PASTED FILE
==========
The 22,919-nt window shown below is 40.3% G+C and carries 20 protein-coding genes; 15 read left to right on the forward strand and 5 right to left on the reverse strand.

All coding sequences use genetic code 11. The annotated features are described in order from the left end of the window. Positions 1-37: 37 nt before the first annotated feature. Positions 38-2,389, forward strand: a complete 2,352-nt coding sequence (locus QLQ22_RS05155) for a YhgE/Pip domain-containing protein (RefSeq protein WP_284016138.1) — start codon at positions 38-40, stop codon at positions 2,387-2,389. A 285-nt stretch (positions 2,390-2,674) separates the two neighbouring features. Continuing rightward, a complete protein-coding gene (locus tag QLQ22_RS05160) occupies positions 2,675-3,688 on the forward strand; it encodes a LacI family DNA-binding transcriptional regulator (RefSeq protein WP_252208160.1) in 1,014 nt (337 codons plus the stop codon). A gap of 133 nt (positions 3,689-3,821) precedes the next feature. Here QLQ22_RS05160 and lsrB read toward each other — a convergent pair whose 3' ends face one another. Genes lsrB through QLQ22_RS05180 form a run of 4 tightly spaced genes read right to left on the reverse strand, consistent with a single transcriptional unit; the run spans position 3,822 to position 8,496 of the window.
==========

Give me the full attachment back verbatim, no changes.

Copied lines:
The 22,919-nt window shown below is 40.3% G+C and carries 20 protein-coding genes; 15 read left to right on the forward strand and 5 right to left on the reverse strand.

All coding sequences use genetic code 11. The annotated features are described in order from the left end of the window. Positions 1-37: 37 nt before the first annotated feature. Positions 38-2,389, forward strand: a complete 2,352-nt coding sequence (locus QLQ22_RS05155) for a YhgE/Pip domain-containing protein (RefSeq protein WP_284016138.1) — start codon at positions 38-40, stop codon at positions 2,387-2,389. A 285-nt stretch (positions 2,390-2,674) separates the two neighbouring features. Continuing rightward, a complete protein-coding gene (locus tag QLQ22_RS05160) occupies positions 2,675-3,688 on the forward strand; it encodes a LacI family DNA-binding transcriptional regulator (RefSeq protein WP_252208160.1) in 1,014 nt (337 codons plus the stop codon). A gap of 133 nt (positions 3,689-3,821) precedes the next feature. Here QLQ22_RS05160 and lsrB read toward each other — a convergent pair whose 3' ends face one another. Genes lsrB through QLQ22_RS05180 form a run of 4 tightly spaced genes read right to left on the reverse strand, consistent with a single transcriptional unit; the run spans position 3,822 to position 8,496 of the window.